“At the time I actually worked as fire officer, nuisance abatement, planning and zoning (and) assistant building inspector. I worked almost every administrative position at City Hall,” he said.

Moore served in that position for four years before transferring to the Williams Police Department where he served for approximately six years. Moore was terminated in 2006 after allegations were made against him by fellow officers. Following an investigation, Moore's police officer certification was submitted to the Arizona Peace Officer Standards and Training Board for review.

Moore said the board voted to take no action and he maintains his Arizona peace officer certification.

In 2006, Moore purchased Twister's Restaurant in Williams, which he recently listed for sale.

“I’m currently in escrow, and have a pending backup offer,” he said.

Moore said being a business owner will not interfere with his new responsibilities.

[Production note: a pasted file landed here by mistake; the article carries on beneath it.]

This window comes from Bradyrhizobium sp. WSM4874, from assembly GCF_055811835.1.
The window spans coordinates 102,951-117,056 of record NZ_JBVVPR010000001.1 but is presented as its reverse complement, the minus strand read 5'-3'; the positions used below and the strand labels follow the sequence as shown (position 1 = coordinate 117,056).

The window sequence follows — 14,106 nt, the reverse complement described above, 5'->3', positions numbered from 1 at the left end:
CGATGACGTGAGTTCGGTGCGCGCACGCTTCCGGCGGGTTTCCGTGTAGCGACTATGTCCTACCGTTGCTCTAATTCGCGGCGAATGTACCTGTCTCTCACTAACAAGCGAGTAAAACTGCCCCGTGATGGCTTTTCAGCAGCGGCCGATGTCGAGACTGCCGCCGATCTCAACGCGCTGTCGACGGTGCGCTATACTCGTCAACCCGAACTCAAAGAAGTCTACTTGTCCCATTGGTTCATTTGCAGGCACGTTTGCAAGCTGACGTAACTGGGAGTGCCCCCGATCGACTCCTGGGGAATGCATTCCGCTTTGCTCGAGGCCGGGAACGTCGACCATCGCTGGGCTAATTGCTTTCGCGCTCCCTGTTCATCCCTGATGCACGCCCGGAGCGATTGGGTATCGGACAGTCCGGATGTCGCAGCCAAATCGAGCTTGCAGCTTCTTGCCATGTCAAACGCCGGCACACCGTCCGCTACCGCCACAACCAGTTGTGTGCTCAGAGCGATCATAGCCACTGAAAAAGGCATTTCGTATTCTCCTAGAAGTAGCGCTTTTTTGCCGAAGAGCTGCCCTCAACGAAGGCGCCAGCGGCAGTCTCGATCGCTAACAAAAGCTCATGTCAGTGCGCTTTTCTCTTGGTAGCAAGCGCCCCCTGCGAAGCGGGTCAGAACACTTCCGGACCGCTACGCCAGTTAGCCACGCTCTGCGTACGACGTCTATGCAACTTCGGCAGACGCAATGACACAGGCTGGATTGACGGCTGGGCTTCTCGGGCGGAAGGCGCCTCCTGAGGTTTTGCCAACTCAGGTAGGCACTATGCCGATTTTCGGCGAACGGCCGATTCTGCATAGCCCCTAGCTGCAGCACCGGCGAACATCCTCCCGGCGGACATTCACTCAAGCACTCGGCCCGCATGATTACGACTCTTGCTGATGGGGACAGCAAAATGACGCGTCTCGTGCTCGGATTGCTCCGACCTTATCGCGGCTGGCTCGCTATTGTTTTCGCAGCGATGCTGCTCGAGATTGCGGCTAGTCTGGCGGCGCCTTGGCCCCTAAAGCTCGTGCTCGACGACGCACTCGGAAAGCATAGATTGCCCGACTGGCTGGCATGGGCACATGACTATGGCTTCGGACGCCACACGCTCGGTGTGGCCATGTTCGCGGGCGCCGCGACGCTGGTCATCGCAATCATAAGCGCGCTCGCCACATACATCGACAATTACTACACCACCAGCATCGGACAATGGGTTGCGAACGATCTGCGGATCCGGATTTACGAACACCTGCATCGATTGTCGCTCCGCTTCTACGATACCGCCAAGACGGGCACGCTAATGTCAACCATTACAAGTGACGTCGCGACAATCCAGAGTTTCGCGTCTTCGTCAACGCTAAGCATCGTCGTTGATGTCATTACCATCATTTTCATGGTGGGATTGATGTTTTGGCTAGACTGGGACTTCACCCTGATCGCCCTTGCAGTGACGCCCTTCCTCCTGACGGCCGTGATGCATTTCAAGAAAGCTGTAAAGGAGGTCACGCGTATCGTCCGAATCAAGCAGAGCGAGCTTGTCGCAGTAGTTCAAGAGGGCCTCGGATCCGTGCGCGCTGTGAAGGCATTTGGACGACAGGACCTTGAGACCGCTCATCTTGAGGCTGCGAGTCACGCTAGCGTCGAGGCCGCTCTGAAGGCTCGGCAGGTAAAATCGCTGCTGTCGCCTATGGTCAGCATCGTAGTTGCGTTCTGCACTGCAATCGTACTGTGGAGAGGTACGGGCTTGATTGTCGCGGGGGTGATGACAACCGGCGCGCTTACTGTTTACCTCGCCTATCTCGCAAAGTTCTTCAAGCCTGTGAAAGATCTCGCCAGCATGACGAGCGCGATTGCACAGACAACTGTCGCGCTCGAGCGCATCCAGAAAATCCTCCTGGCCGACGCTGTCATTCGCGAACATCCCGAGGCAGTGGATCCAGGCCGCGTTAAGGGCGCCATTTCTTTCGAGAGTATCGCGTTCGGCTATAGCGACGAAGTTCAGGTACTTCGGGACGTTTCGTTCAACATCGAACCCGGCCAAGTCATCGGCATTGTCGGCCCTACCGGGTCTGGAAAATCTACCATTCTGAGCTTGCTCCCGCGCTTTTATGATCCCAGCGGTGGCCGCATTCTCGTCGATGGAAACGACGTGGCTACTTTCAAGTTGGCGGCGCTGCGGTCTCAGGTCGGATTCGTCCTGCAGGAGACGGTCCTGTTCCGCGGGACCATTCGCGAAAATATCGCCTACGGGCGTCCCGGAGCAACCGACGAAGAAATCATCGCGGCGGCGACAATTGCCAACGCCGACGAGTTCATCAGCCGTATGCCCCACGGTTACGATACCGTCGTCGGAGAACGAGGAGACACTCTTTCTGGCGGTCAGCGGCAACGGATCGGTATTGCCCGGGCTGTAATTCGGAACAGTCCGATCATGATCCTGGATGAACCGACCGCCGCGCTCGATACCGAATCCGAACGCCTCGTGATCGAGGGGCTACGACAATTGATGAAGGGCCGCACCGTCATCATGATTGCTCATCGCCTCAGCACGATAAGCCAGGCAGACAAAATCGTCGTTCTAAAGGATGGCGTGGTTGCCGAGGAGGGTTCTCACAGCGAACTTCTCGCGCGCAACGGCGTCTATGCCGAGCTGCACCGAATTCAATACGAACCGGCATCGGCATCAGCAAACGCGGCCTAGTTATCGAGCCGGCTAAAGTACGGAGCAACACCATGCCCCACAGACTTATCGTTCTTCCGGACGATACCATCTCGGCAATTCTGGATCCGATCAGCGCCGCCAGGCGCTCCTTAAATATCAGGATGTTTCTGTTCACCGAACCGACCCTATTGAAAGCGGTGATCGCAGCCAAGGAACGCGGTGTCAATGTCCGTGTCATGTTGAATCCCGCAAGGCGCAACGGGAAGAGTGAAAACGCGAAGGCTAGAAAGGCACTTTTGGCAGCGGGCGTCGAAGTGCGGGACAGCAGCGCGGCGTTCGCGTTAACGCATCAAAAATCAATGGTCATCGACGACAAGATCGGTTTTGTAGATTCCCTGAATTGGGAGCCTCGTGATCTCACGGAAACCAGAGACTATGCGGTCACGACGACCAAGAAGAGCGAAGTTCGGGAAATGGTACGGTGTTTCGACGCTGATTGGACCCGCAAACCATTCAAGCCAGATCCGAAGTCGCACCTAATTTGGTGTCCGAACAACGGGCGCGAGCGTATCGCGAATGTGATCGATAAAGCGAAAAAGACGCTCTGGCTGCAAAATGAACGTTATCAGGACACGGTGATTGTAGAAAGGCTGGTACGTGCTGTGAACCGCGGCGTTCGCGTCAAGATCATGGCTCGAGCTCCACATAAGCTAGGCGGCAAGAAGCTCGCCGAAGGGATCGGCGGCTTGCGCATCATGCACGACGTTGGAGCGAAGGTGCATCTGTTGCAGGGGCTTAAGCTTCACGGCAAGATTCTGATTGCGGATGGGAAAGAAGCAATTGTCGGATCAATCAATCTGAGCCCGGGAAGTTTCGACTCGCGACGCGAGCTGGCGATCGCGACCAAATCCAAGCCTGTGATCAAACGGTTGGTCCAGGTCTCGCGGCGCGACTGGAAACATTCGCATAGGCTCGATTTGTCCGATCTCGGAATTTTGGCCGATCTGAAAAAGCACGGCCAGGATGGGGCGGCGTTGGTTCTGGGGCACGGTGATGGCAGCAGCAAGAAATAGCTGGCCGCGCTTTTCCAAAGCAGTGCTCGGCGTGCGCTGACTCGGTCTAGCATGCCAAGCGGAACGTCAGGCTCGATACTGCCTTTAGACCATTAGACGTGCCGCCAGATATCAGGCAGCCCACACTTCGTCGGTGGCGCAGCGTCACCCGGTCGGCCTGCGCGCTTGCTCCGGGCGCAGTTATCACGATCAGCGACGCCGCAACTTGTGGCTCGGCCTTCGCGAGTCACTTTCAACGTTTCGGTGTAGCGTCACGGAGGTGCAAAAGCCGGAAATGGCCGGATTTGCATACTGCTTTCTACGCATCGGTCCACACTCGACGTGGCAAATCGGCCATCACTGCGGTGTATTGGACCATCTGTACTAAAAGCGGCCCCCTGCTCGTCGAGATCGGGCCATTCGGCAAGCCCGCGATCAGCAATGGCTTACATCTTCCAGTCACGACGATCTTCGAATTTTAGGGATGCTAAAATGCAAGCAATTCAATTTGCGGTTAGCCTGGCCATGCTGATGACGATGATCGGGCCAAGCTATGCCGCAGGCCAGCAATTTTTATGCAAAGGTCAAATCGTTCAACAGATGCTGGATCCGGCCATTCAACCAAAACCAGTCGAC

“I do have empathy with other small businesses, but this is important. I keep my business fire safe, I keep my hood up to date, I keep my extinguishers up to date and yes, sometimes it’s a financial burden but it is important — that’s the way I look at that,” he said.

In addition to inspecting businesses, Moore said his responsibilities include assisting law enforcement, and state, county and local governments; enforcing fire codes, investigating the causes, origins and circumstances on fires including those suspected of arson; maintaining and propagating fire codes and reviewing plans submitted for businesses to ensure they are equipped with appropriate fire suppression systems.